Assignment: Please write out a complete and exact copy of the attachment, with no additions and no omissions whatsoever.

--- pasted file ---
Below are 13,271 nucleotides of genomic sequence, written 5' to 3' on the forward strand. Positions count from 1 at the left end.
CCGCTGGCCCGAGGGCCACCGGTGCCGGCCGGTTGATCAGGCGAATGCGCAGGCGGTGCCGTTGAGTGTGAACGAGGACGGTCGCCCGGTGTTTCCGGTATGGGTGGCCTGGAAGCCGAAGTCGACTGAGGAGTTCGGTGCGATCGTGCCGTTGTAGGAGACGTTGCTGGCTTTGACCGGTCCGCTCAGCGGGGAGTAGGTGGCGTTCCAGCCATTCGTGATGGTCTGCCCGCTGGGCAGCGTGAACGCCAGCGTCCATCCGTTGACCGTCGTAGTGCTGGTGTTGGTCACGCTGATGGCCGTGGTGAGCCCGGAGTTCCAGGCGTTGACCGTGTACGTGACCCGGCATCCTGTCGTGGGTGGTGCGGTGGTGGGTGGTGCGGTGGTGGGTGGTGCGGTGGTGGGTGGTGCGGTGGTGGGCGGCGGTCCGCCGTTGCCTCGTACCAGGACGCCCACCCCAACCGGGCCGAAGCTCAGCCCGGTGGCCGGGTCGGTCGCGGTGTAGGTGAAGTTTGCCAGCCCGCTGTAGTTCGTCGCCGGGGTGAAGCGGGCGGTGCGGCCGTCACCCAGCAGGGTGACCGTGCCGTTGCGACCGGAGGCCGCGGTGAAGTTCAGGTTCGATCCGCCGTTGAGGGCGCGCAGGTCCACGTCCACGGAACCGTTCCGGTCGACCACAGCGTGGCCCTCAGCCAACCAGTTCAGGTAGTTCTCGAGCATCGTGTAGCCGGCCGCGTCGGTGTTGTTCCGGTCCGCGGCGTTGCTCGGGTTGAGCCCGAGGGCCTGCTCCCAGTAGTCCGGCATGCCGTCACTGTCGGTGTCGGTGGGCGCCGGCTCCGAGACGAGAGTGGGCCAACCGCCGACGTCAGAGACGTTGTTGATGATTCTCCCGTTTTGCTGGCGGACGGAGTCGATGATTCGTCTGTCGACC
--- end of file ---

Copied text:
Below are 13,271 nucleotides of genomic sequence, written 5' to 3' on the forward strand. Positions count from 1 at the left end.
CCGCTGGCCCGAGGGCCACCGGTGCCGGCCGGTTGATCAGGCGAATGCGCAGGCGGTGCCGTTGAGTGTGAACGAGGACGGTCGCCCGGTGTTTCCGGTATGGGTGGCCTGGAAGCCGAAGTCGACTGAGGAGTTCGGTGCGATCGTGCCGTTGTAGGAGACGTTGCTGGCTTTGACCGGTCCGCTCAGCGGGGAGTAGGTGGCGTTCCAGCCATTCGTGATGGTCTGCCCGCTGGGCAGCGTGAACGCCAGCGTCCATCCGTTGACCGTCGTAGTGCTGGTGTTGGTCACGCTGATGGCCGTGGTGAGCCCGGAGTTCCAGGCGTTGACCGTGTACGTGACCCGGCATCCTGTCGTGGGTGGTGCGGTGGTGGGTGGTGCGGTGGTGGGTGGTGCGGTGGTGGGTGGTGCGGTGGTGGGCGGCGGTCCGCCGTTGCCTCGTACCAGGACGCCCACCCCAACCGGGCCGAAGCTCAGCCCGGTGGCCGGGTCGGTCGCGGTGTAGGTGAAGTTTGCCAGCCCGCTGTAGTTCGTCGCCGGGGTGAAGCGGGCGGTGCGGCCGTCACCCAGCAGGGTGACCGTGCCGTTGCGACCGGAGGCCGCGGTGAAGTTCAGGTTCGATCCGCCGTTGAGGGCGCGCAGGTCCACGTCCACGGAACCGTTCCGGTCGACCACAGCGTGGCCCTCAGCCAACCAGTTCAGGTAGTTCTCGAGCATCGTGTAGCCGGCCGCGTCGGTGTTGTTCCGGTCCGCGGCGTTGCTCGGGTTGAGCCCGAGGGCCTGCTCCCAGTAGTCCGGCATGCCGTCACTGTCGGTGTCGGTGGGCGCCGGCTCCGAGACGAGAGTGGGCCAACCGCCGACGTCAGAGACGTTGTTGATGATTCTCCCGTTTTGCTGGCGGACGGAGTCGATGATTCGTCTGTCGACC